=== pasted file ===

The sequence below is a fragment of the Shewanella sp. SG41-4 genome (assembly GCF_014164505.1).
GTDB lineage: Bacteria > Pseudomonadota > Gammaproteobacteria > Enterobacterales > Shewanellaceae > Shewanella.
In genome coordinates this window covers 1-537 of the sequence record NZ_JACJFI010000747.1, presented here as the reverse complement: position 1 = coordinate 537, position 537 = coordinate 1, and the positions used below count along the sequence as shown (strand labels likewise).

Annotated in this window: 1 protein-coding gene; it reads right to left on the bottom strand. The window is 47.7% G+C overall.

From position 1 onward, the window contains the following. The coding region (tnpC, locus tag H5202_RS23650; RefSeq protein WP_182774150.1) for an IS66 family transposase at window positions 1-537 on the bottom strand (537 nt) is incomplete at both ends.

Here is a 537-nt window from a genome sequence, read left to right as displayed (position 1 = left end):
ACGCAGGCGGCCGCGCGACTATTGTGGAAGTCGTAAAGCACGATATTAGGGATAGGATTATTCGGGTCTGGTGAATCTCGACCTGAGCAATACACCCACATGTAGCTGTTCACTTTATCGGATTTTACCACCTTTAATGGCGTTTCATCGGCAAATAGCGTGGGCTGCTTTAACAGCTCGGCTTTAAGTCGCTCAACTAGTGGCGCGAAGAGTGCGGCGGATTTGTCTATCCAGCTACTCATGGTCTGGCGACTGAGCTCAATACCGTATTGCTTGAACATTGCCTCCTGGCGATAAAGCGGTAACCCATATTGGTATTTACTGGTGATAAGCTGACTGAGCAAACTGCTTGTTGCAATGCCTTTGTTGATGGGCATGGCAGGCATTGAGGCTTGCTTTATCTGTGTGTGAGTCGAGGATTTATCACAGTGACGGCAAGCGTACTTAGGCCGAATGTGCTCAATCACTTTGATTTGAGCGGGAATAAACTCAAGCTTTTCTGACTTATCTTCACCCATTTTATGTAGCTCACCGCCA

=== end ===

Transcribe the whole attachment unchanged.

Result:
The sequence below is a fragment of the Shewanella sp. SG41-4 genome (assembly GCF_014164505.1).
GTDB lineage: Bacteria > Pseudomonadota > Gammaproteobacteria > Enterobacterales > Shewanellaceae > Shewanella.
In genome coordinates this window covers 1-537 of the sequence record NZ_JACJFI010000747.1, presented here as the reverse complement: position 1 = coordinate 537, position 537 = coordinate 1, and the positions used below count along the sequence as shown (strand labels likewise).

Annotated in this window: 1 protein-coding gene; it reads right to left on the bottom strand. The window is 47.7% G+C overall.

From position 1 onward, the window contains the following. The coding region (tnpC, locus tag H5202_RS23650; RefSeq protein WP_182774150.1) for an IS66 family transposase at window positions 1-537 on the bottom strand (537 nt) is incomplete at both ends.

Here is a 537-nt window from a genome sequence, read left to right as displayed (position 1 = left end):
ACGCAGGCGGCCGCGCGACTATTGTGGAAGTCGTAAAGCACGATATTAGGGATAGGATTATTCGGGTCTGGTGAATCTCGACCTGAGCAATACACCCACATGTAGCTGTTCACTTTATCGGATTTTACCACCTTTAATGGCGTTTCATCGGCAAATAGCGTGGGCTGCTTTAACAGCTCGGCTTTAAGTCGCTCAACTAGTGGCGCGAAGAGTGCGGCGGATTTGTCTATCCAGCTACTCATGGTCTGGCGACTGAGCTCAATACCGTATTGCTTGAACATTGCCTCCTGGCGATAAAGCGGTAACCCATATTGGTATTTACTGGTGATAAGCTGACTGAGCAAACTGCTTGTTGCAATGCCTTTGTTGATGGGCATGGCAGGCATTGAGGCTTGCTTTATCTGTGTGTGAGTCGAGGATTTATCACAGTGACGGCAAGCGTACTTAGGCCGAATGTGCTCAATCACTTTGATTTGAGCGGGAATAAACTCAAGCTTTTCTGACTTATCTTCACCCATTTTATGTAGCTCACCGCCA